Sylvanus G. Morley and the Office of Naval Intelligence
By Louis R. SadlerCharles H. Harris
$34.95 Paperback 978-0-8263-2938-7 June 2009
Sylvanus G. Morley was the most influential Mayan archaeologist of his generation and perhaps the greatest American spy of WWI. Harris and Sadler document for the first time Morley's dual career as a scholar and a spy. Working for the Office of Naval Intelligence, he proved an invaluable source of information about German and anti-American activity in Mexico and Central America.
Artist Katherine Wells's life story starts with an early interest in Native art and the petroglyphs of the Southwest that drew her to New Mexico and led to a major effort to preserve the iconic images she found on her own land.
This book is about a place, the Great Basin of western North America, and about the lifeways of Native American people who lived there during the past 13,000 years. The authors highlight the ingenious solutions people devised to sustain themselves in a difficult environment.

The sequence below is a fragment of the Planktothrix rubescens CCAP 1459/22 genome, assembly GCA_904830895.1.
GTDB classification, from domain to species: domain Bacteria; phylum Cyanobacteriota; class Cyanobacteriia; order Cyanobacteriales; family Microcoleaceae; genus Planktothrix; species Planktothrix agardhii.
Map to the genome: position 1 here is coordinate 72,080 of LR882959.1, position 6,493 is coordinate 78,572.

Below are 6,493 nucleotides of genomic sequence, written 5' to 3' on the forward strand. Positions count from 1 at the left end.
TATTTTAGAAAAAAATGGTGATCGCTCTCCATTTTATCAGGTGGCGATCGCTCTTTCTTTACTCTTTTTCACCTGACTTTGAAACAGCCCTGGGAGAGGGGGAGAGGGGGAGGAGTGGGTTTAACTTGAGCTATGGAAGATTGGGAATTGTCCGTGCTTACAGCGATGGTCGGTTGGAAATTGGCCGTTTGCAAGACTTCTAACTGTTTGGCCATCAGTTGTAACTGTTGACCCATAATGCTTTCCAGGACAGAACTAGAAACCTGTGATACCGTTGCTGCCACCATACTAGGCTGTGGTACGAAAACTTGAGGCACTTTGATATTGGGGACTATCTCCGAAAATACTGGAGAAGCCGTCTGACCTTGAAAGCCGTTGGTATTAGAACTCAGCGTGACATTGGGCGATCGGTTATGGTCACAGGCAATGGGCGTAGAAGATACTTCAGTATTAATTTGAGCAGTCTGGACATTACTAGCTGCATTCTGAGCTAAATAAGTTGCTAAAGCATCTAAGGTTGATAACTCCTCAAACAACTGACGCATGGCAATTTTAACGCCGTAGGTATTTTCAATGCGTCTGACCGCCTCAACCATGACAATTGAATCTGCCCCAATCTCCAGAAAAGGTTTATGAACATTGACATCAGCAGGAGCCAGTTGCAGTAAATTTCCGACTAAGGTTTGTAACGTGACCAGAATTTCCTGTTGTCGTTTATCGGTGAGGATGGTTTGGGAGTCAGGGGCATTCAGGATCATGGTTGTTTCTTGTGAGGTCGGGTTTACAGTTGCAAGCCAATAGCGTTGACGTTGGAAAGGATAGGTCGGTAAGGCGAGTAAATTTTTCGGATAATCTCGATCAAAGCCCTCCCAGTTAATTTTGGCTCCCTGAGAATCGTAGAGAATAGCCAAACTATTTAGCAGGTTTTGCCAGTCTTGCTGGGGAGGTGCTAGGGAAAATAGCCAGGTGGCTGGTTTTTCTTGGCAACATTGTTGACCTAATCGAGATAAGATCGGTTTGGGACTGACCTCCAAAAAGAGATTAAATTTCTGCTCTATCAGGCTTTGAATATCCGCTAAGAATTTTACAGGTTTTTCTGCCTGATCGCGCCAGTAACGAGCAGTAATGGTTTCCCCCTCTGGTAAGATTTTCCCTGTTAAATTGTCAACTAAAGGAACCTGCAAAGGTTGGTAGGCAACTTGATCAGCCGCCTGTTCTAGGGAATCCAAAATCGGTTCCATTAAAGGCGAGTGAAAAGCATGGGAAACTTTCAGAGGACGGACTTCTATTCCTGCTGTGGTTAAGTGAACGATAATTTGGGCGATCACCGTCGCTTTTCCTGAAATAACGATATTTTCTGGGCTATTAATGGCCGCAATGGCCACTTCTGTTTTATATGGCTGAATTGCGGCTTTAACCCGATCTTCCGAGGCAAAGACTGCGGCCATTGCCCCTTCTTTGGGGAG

New Perspectives on Urbanism in the Old and New World
Edited by Joyce MarcusJeremy A. Sabloff
$34.95 Paperback 978-1-934691-02-1 October 2008
Cities are so common today that we cannot imagine a world without them. More than half of the world's population lives in cities, and that proportion is growing. Yet for most of our history, there were no cities. Why, how, and when did urban life begin?